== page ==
- Front Porch
SOUTHINGTON — Michael Lambert usually wears a tuxedo to the Joe and Kay Calvanese Foundation Gala, but a fedora, black shirt, pocket square and faux cigar was a new look for him.
His 1920’s get-up matched the flapper dress, long necklace and red feather headpiece of his date, Jan Neri as they attended the gala on Saturday. Its theme this year was flappers and dappers and the dress code was creative black tie.
The formal gala at the Aqua Turf Club is the foundation’s primary fundraiser. Last year, the non-profit gave away $143,000 to town departments, schools, charitable organizations and nursing homes.
Guests bid on silent auction items donated by local businesses and on eight live auction items. They also could buy raffle tickets for a Jeep provided by Papa’s Dodge.
Lauren Forgione, a volunteer with the Calvanese Foundation, said about 350 people attended. Each year the foundation picks a theme for the gala. While last year was more somber with a focus on hope after the Newtown shooting, this year was more upbeat with it’s nod to “The Great Gatsby.”
“People had a lot of fun with it,” she said. “Everyone’s wearing boas.”
Lambert picked up his fedora from Connecticut Stage Supply in Plainville after he decided to get more creative than his usual tuxedo. Along with his faux cigar, Neri, chairwoman of the Main Street Community Foundation board, had a faux cigarette.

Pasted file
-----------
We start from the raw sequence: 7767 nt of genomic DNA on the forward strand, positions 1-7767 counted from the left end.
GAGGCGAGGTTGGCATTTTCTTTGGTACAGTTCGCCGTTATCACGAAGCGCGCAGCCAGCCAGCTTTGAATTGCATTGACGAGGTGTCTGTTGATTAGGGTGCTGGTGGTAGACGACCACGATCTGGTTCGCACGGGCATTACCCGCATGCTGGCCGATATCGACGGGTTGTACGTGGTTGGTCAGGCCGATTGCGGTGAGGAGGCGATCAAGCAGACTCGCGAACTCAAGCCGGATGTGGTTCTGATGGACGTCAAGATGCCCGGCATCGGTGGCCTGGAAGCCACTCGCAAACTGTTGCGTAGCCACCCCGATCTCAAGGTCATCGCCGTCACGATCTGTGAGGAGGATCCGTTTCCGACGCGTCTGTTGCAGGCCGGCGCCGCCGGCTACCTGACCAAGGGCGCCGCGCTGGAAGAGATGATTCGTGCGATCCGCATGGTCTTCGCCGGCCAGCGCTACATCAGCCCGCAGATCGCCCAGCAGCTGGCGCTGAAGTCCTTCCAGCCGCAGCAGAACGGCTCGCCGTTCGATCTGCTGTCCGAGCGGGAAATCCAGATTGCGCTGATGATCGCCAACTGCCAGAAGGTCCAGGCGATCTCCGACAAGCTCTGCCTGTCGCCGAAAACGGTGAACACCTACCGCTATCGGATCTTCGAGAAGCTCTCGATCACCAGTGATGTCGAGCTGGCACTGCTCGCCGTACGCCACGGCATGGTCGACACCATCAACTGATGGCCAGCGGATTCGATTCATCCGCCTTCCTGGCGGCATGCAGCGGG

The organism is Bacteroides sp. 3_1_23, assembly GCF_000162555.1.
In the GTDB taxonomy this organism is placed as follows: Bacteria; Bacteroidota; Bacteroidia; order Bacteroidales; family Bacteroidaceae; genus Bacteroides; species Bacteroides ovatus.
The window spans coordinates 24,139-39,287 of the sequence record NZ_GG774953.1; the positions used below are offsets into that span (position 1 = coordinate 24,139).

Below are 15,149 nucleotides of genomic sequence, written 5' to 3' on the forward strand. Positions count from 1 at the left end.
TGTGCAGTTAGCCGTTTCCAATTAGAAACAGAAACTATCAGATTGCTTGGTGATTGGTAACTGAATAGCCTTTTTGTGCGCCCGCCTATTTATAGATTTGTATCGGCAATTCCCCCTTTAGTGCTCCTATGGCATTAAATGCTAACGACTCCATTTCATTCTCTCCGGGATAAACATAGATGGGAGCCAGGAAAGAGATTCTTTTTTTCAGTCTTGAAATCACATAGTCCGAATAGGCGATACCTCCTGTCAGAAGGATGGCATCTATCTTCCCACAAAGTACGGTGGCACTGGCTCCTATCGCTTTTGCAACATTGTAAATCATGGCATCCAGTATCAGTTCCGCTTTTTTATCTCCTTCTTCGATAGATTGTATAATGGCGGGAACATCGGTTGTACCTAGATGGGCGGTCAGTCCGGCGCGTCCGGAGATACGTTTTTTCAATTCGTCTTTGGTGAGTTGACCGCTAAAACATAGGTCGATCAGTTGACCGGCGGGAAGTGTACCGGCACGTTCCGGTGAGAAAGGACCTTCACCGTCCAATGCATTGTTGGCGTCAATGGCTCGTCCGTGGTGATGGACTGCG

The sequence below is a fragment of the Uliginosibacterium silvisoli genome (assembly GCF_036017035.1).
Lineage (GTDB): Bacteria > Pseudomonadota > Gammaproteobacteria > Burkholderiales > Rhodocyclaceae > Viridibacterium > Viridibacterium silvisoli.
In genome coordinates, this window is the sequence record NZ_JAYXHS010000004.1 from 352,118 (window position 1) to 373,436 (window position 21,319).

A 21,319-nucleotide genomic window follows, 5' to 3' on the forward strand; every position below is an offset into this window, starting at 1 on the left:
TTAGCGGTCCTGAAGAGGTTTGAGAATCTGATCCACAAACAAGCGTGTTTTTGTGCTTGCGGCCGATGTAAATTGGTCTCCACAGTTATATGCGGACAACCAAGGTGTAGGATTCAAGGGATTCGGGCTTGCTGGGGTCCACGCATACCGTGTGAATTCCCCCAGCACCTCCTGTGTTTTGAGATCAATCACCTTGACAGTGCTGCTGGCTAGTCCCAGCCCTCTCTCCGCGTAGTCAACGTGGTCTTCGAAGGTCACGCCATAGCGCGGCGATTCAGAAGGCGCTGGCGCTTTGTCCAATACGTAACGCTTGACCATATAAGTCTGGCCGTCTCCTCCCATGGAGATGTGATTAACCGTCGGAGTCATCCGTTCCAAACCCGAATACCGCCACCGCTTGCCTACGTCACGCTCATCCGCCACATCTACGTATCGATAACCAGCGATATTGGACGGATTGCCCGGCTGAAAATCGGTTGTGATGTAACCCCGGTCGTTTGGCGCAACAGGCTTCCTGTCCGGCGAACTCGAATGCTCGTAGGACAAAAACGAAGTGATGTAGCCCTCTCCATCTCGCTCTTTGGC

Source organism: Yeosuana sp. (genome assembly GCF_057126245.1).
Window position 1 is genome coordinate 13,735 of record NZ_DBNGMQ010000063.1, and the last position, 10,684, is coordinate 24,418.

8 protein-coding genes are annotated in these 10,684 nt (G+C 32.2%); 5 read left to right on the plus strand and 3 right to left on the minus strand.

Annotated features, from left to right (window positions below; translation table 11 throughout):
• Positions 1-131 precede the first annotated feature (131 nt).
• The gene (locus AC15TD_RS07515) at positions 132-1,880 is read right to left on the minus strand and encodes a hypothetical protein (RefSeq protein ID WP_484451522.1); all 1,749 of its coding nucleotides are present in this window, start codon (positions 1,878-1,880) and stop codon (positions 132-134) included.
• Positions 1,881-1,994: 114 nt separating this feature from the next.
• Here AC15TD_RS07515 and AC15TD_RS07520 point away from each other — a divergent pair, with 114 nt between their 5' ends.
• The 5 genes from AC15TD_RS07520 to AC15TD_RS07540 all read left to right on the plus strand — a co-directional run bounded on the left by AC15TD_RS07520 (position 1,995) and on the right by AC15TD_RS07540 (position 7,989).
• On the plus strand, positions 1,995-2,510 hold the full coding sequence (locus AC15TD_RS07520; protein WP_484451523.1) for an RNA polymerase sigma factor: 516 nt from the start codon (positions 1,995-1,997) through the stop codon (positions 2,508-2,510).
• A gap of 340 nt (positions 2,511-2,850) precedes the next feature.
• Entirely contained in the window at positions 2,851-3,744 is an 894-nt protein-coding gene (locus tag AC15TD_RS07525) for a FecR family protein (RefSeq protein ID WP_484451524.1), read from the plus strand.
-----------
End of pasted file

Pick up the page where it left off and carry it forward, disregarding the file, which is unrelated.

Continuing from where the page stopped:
“If you’re going to do it, you have to go for it,” he said. “They’re getting some good themes.”
Lambert and Neri posed for photographs provided by Get the Picture studio of Prospect. Owners Michael and Josephine Perugini were busy snapping pictures of guests in front of a backdrop. Providing the photography at no charge was a way for the Calvanese Foundation to show appreciation to guests, Josephine Perugini said.
“This is a hit every year,” she said. “Everyone enjoys having their picture taken.”
The Peruginis have been shooting photography at the gala for more than a decade.
Stephanie Urillo, a Town Councilor, was decked out in jewelry by Margaret Palmer. Similar jewelry was donated to the gala and was for sale, along with small purses. Whenever someone bought an item of jewelry, they also got a Prohibition Martini served nearby
“It’s a good cause, it’s beautiful jewelry,” Urillo said.
Those who bought purses could look inside for a ticket, giving them a chance to win a case of wine or dinner at a local restaurant.
“One of these holds the winning ticket,” Urillo said.
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